Genes, enzymes and chemicals of terpenoid diversity in the constitutive and induced defence of conifers against insects and pathogens*


  • *

    Dedicated to the memory of Dr Vince R. Franceschi, pioneer researcher in conifer plant defence.

Author for correspondence: Jörg Bohlmann Tel: (604) 822 0282 Fax: (604) 822 2114 Email:



  •  Summary 657

  • I. Introduction 658
  • II. Identification and functional characterization of  terpenoid pathway genes 658
  • III. Insect interactions with conifers 667
  • IV. Conclusions and outlook 670
  •  Acknowledgements 671

  •  References 671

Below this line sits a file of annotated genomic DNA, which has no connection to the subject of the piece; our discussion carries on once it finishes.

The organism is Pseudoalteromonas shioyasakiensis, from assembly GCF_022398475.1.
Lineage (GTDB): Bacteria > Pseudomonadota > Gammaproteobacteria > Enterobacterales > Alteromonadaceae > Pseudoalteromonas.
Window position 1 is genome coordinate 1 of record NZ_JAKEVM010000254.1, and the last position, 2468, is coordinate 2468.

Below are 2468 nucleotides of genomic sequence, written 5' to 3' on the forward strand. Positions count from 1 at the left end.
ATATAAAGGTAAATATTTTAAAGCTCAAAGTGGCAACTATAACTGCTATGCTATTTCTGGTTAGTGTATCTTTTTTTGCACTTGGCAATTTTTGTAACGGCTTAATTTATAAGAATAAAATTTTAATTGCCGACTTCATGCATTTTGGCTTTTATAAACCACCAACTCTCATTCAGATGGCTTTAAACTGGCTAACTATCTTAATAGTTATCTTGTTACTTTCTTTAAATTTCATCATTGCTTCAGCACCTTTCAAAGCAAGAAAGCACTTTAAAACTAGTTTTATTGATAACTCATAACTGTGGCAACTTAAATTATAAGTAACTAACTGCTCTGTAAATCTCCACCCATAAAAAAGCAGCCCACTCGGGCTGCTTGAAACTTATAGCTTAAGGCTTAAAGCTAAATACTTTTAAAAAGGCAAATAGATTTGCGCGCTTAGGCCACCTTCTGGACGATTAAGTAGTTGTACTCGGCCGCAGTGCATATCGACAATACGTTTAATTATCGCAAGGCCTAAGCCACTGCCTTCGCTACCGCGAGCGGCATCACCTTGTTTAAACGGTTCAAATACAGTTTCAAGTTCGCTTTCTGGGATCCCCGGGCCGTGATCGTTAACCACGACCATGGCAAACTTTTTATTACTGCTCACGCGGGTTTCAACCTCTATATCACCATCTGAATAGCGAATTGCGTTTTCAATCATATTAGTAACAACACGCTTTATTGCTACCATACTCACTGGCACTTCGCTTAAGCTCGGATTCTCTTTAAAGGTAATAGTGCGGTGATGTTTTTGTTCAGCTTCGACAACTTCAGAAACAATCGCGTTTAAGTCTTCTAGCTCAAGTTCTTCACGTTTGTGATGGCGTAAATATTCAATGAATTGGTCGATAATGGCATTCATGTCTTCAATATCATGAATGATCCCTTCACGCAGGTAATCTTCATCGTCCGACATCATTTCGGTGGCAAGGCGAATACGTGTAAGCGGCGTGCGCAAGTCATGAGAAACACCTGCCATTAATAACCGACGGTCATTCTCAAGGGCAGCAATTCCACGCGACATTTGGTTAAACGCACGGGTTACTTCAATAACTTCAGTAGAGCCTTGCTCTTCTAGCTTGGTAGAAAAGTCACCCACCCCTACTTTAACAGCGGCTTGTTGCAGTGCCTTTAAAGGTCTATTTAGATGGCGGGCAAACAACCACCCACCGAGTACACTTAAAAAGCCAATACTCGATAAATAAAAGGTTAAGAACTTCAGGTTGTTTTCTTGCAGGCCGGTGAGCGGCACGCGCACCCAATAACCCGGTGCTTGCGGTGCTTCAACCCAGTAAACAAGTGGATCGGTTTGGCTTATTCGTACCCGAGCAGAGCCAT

Insects select their hosts, but trees cannot select which herbivores will feed upon them. Thus, as long-lived stationary organisms, conifers must resist the onslaught of varying and multiple attackers over their lifetime. Arguably, the greatest threats to conifers are herbivorous insects and their associated pathogens. Insects such as bark beetles, stem- and wood-boring insects, shoot-feeding weevils, and foliage-feeding budworms and sawflies are among the most devastating pests of conifer forests. Conifer trees produce a great diversity of compounds, such as an enormous array of terpenoids and phenolics, that may impart resistance to a variety of herbivores and microorganisms. Insects have evolved to specialize in resistance to these chemicals – choosing, feeding upon, and colonizing hosts they perceive to be best suited to reproduction. This review focuses on the plant–insect interactions mediated by conifer-produced terpenoids. To understand the role of terpenoids in conifer–insect interactions, we must understand how conifers produce the wide diversity of terpenoids, as well as understand how these specific compounds affect insect behaviour and physiology. This review examines what chemicals are produced, the genes and proteins involved in their biosynthesis, how they work, and how they are regulated. It also examines how insects and their associated pathogens interact with, elicit, and are affected by conifer-produced terpenoids.